Sunday, February 25, 2007

Hey! Take a kid fishing!

Doing the fishing 101 guide trips is a lot of fun for me. Yesterday I had a crew from Indiana. Three generations, Grandpa, the sons and the grandkids. The grandkids were 4 to almost 5 years old. Nobody was really sure how the kids would take to fishing so we stayed pretty close to the house just in case.

We started with a little bayside mackerel fishing. When I am doing the guide trips I don’t give out any of my honey holes, I show the crew how to find their own. So we shot back in the bay and I describe to the crew what to look for when hunting for a productive spot. While we are running I told the crew about how the water color changes with the type of bottom and which type of bottom you look for depending on the fish you want.

We hit a nice a nice grass area about 7 miles from the dock and I stop the boat, a 26 foot Triton they rented. I explain once again what I’m looking for in a mackerel area, (vacationers are always excited the first time out so you need to repeat a few times). We put the chum bag over and they put a few lines out with dead shrimp on for bait. After mentioning that they didn’t need any weight, just a short wire leader, the crew takes off their heavy sinkers.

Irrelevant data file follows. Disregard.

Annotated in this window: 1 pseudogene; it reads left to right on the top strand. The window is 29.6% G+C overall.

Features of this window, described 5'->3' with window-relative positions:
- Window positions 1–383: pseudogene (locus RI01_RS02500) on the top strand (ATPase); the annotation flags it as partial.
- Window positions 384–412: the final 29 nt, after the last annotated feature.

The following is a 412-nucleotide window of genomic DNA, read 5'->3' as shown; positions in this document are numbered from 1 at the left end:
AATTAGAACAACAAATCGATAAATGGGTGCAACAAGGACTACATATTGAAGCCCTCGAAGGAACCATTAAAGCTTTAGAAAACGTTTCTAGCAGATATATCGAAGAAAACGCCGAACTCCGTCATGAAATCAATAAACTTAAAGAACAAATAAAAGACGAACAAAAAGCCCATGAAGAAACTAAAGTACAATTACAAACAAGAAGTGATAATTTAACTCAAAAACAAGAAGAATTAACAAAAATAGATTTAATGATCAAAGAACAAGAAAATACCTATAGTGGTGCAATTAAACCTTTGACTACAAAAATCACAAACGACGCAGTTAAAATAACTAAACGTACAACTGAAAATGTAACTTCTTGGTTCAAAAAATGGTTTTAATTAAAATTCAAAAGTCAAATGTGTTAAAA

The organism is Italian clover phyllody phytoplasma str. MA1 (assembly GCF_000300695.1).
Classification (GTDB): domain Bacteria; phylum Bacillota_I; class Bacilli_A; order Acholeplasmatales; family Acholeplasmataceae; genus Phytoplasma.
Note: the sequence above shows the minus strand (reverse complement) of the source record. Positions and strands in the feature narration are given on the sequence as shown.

After waiting for what seemed an eternity, (6 minutes) we finally had a fish on. I watched the fish, a decent Spanish mackerel run around for a few seconds before I announced “fish on.” Dad helped Colin, reel in the first fish of their Keys fishing vacation on the rental boat.

I took all of an hour to catch all the mackerel they wanted then we headed in for an early lunch and potty break. After reloading the bait tank with live shrimp and a few pinfish we hit the Seven Mile Bridge. The keeper snapper fishing was a bit slow, but there was plenty of just short mutton snapper, black and red grouper and jacks to stretch the lines.

The crew was kind of surprised when I said it was about time to head back to the dock but the kids where ready for a break. For me it was a slow trip. About a dozen keepers and maybe forty releases. One big mystery fish, probably a shark, was the only hoss of the trip. The crew was more than happy with the results and with the intro to Keys fishing are sure to do well on their own for the few days.

So if you are coming to the Keys, bring the kids and hire a guide for the first day out. Don’t wait for the last day like so many vacationers tend to do. There are plenty of places where kids of all ages can have fun catching.

Until next time,
Tight lines.

Capt. Dallas

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